What are the pitfalls for filmmakers new to digital cameras? ^ In many ways, selecting a particular brand and model of camera is like selecting a specific film stock. The filmmaker needs to know what the results will appear like at the final stage, to fully understand how to use it during shooting. This is most true if the digital video will later be transferred to film. Peter Broderick offers, “It’s very important for people to do tests before they go into production. Shoot some footage and then go to some labs and have it transferred to film so they know what it’s going to look like at the end.”
How many of the narrative and documentary features at Sundance this year are digital? ^ At first glance, the new tech hardly appears to dominate the 2001 Sundance Film Festival. Only 3 of 15 Dramatic features, 4 of 16 from the American Spectrum series, and a measly 2 of 17 Premieres were digitally shot. It’s a different story in non-fiction as 14 of the 16 Documentary features are digital.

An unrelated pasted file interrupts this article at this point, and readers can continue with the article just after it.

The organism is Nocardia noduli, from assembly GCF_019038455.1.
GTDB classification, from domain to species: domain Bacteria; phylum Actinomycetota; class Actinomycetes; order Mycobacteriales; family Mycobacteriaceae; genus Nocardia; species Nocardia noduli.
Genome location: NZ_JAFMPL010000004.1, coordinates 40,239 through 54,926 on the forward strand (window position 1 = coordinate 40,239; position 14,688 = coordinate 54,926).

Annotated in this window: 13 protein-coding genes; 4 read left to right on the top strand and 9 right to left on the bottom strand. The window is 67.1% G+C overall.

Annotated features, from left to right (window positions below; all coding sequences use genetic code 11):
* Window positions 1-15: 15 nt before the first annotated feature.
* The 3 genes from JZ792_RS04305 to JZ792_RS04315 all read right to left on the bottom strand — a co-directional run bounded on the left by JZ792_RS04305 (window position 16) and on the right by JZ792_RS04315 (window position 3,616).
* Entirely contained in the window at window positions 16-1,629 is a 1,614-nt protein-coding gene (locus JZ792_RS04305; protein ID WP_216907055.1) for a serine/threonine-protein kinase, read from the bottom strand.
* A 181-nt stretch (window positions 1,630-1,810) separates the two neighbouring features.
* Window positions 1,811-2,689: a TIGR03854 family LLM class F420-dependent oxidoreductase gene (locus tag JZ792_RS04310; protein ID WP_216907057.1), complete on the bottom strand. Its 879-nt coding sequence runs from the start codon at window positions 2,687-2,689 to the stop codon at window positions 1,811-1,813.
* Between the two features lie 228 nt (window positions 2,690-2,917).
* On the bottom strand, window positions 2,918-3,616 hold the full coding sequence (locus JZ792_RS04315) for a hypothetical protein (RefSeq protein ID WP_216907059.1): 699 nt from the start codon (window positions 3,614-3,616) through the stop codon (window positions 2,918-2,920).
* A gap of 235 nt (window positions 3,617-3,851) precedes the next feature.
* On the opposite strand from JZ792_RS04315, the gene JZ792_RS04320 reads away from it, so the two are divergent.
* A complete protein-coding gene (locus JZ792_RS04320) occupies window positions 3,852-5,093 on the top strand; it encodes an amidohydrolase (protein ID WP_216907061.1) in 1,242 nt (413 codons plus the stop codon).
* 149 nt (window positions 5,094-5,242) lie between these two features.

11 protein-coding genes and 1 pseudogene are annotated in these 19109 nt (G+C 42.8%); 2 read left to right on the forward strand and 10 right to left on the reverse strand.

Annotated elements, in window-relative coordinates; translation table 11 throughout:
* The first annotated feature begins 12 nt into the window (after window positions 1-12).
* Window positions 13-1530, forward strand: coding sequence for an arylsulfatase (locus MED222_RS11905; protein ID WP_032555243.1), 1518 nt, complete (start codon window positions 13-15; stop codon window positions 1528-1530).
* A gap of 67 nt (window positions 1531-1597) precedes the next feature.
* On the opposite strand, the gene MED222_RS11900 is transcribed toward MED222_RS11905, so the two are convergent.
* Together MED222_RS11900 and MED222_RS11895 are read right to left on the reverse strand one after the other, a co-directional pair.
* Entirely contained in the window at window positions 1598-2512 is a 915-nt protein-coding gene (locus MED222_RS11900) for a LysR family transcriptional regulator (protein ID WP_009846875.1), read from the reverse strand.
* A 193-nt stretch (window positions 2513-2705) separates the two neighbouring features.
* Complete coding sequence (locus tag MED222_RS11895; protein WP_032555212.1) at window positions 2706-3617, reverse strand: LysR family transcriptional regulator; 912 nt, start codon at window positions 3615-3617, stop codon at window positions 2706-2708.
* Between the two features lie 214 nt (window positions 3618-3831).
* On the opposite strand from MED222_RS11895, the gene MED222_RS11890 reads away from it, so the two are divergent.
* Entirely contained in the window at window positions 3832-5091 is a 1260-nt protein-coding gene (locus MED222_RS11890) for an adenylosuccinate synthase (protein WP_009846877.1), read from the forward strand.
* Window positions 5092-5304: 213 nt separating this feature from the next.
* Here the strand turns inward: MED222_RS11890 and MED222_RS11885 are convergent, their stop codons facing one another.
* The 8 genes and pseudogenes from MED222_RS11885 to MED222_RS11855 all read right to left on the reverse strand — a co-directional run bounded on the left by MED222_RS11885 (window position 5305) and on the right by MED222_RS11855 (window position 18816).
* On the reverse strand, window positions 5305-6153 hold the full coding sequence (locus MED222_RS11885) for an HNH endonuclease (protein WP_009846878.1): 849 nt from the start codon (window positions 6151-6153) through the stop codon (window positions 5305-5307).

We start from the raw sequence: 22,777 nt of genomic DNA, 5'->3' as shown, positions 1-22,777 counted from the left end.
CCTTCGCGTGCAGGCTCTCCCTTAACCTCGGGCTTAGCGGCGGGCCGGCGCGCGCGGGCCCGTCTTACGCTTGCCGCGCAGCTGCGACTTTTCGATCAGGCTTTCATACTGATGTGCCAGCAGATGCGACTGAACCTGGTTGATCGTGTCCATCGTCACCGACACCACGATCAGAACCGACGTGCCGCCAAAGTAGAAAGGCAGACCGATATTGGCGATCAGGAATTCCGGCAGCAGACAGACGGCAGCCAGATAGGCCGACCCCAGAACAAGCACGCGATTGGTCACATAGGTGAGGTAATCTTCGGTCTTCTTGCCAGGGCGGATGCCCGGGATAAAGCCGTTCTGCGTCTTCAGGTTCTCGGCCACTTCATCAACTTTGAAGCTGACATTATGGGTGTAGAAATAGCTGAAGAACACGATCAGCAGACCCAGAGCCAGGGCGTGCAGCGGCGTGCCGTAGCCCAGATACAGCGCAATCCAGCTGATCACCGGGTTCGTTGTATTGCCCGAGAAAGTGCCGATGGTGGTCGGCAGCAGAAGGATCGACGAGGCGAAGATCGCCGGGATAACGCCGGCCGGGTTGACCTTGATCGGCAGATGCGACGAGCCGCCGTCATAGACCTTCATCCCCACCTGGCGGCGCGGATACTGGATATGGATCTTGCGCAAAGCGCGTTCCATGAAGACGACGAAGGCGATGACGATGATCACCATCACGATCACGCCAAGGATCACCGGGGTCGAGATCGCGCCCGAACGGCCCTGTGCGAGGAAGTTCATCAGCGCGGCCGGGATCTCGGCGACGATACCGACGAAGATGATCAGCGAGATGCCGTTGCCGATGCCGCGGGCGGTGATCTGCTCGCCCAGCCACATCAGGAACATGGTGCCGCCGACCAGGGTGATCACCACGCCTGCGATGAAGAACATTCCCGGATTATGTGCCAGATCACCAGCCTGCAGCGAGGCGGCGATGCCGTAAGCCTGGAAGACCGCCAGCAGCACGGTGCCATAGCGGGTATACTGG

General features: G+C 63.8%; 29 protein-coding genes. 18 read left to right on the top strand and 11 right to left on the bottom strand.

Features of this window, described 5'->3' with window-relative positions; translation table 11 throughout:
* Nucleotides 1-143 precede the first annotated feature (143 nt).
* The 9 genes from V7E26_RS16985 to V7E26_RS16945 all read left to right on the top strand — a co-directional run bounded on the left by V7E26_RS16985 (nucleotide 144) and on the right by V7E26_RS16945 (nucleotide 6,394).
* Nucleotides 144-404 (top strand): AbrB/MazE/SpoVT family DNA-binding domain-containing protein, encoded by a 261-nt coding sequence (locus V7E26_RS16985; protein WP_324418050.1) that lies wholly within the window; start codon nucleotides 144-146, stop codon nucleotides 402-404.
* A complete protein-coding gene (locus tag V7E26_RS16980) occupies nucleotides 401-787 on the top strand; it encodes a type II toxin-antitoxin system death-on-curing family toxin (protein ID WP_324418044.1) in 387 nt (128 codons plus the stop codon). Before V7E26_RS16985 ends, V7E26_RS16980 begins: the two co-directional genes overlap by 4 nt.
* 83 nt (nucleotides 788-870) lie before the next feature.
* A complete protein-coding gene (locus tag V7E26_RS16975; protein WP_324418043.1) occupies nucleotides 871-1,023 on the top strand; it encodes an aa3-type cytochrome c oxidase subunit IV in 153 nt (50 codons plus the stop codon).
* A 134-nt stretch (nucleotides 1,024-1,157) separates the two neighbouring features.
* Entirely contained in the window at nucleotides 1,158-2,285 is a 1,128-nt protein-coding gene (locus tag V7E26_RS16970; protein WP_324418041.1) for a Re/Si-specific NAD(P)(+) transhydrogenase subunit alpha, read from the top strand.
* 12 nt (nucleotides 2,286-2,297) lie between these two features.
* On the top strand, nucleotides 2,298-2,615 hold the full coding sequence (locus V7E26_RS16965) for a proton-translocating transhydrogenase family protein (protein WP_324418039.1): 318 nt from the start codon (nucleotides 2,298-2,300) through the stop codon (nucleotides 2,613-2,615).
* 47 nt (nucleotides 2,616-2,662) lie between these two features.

Don’t all digitally shot films look the same? Is there a “digital æsthetic”? ^ While many of the notable digital features to date have a similar look, many others look very different as filmmakers gain experience and knowledge of the tools. The first pair of the Dogme 95 films, “The Celebration” and “The Idiots”, don’t really look like either of the last two, “Mifune” and “The King is Alive”. There can be a lot of variance as well among the range of cameras, as a one-chip camera will not produce anything like the ulta-high end Sony models employed by George Lucas in the production of “Star Wars: Episode II”. ^ David Cronenberg screened his first digital short film, “Camera” at the 2000 Toronto Film Festival. It’s about a group of kids who find an old, discarded Panavision camera and decide to shoot their own movie. The director shot the entire piece digital except the final shot, which used the Panavision camera. Peter Broderick remembers, “Cronenberg thought that the difference in visual quality would be so obvious. Nobody could tell the difference. He later tried adding music to that last shot and it still didn’t help.” ^ The real turning point for the technology will be when an audience can no longer tell the difference. In the theater, if anyone actually spends time wondering what kind of camera the filmmakers used, they’ve probably made a bad film. Director Henry Barrial agrees, “People just want to go to the movies and be entertained.”